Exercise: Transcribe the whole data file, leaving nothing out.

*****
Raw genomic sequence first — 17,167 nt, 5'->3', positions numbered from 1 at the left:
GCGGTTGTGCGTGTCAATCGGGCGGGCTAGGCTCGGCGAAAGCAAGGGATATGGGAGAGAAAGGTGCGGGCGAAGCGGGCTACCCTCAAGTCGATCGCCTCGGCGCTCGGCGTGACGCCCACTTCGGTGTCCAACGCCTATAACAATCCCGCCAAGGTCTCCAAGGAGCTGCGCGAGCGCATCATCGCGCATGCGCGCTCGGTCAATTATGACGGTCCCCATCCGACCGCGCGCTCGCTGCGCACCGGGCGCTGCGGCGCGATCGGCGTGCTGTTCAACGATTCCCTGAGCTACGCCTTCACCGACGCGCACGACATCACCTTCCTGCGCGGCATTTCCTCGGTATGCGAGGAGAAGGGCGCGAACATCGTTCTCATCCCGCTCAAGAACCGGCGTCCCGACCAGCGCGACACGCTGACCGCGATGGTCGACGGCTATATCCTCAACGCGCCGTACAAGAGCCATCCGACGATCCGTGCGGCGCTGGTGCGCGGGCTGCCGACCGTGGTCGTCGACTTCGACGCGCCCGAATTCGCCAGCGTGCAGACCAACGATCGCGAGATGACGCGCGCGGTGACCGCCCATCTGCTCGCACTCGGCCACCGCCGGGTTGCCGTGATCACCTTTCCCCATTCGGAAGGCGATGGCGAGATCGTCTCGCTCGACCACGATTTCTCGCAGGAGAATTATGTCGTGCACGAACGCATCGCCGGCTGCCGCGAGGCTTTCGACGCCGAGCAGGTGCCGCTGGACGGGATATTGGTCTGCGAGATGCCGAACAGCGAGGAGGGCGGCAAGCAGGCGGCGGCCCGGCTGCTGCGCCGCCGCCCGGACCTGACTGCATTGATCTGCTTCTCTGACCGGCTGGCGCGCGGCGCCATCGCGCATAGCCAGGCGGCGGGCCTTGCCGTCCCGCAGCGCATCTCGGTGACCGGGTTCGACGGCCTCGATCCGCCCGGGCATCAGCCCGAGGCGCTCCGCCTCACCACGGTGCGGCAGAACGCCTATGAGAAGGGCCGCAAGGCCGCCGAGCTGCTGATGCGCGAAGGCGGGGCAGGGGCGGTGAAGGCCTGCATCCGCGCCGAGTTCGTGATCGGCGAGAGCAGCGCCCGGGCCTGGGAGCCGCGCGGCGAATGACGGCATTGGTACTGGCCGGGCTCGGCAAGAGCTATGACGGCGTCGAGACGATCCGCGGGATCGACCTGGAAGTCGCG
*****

Raw genomic sequence first — 17,167 nt, 5'->3', positions numbered from 1 at the left:
GCGGTTGTGCGTGTCAATCGGGCGGGCTAGGCTCGGCGAAAGCAAGGGATATGGGAGAGAAAGGTGCGGGCGAAGCGGGCTACCCTCAAGTCGATCGCCTCGGCGCTCGGCGTGACGCCCACTTCGGTGTCCAACGCCTATAACAATCCCGCCAAGGTCTCCAAGGAGCTGCGCGAGCGCATCATCGCGCATGCGCGCTCGGTCAATTATGACGGTCCCCATCCGACCGCGCGCTCGCTGCGCACCGGGCGCTGCGGCGCGATCGGCGTGCTGTTCAACGATTCCCTGAGCTACGCCTTCACCGACGCGCACGACATCACCTTCCTGCGCGGCATTTCCTCGGTATGCGAGGAGAAGGGCGCGAACATCGTTCTCATCCCGCTCAAGAACCGGCGTCCCGACCAGCGCGACACGCTGACCGCGATGGTCGACGGCTATATCCTCAACGCGCCGTACAAGAGCCATCCGACGATCCGTGCGGCGCTGGTGCGCGGGCTGCCGACCGTGGTCGTCGACTTCGACGCGCCCGAATTCGCCAGCGTGCAGACCAACGATCGCGAGATGACGCGCGCGGTGACCGCCCATCTGCTCGCACTCGGCCACCGCCGGGTTGCCGTGATCACCTTTCCCCATTCGGAAGGCGATGGCGAGATCGTCTCGCTCGACCACGATTTCTCGCAGGAGAATTATGTCGTGCACGAACGCATCGCCGGCTGCCGCGAGGCTTTCGACGCCGAGCAGGTGCCGCTGGACGGGATATTGGTCTGCGAGATGCCGAACAGCGAGGAGGGCGGCAAGCAGGCGGCGGCCCGGCTGCTGCGCCGCCGCCCGGACCTGACTGCATTGATCTGCTTCTCTGACCGGCTGGCGCGCGGCGCCATCGCGCATAGCCAGGCGGCGGGCCTTGCCGTCCCGCAGCGCATCTCGGTGACCGGGTTCGACGGCCTCGATCCGCCCGGGCATCAGCCCGAGGCGCTCCGCCTCACCACGGTGCGGCAGAACGCCTATGAGAAGGGCCGCAAGGCCGCCGAGCTGCTGATGCGCGAAGGCGGGGCAGGGGCGGTGAAGGCCTGCATCCGCGCCGAGTTCGTGATCGGCGAGAGCAGCGCCCGGGCCTGGGAGCCGCGCGGCGAATGACGGCATTGGTACTGGCCGGGCTCGGCAAGAGCTATGACGGCGTCGAGACGATCCGCGGGATCGACCTGGAAGTCGCG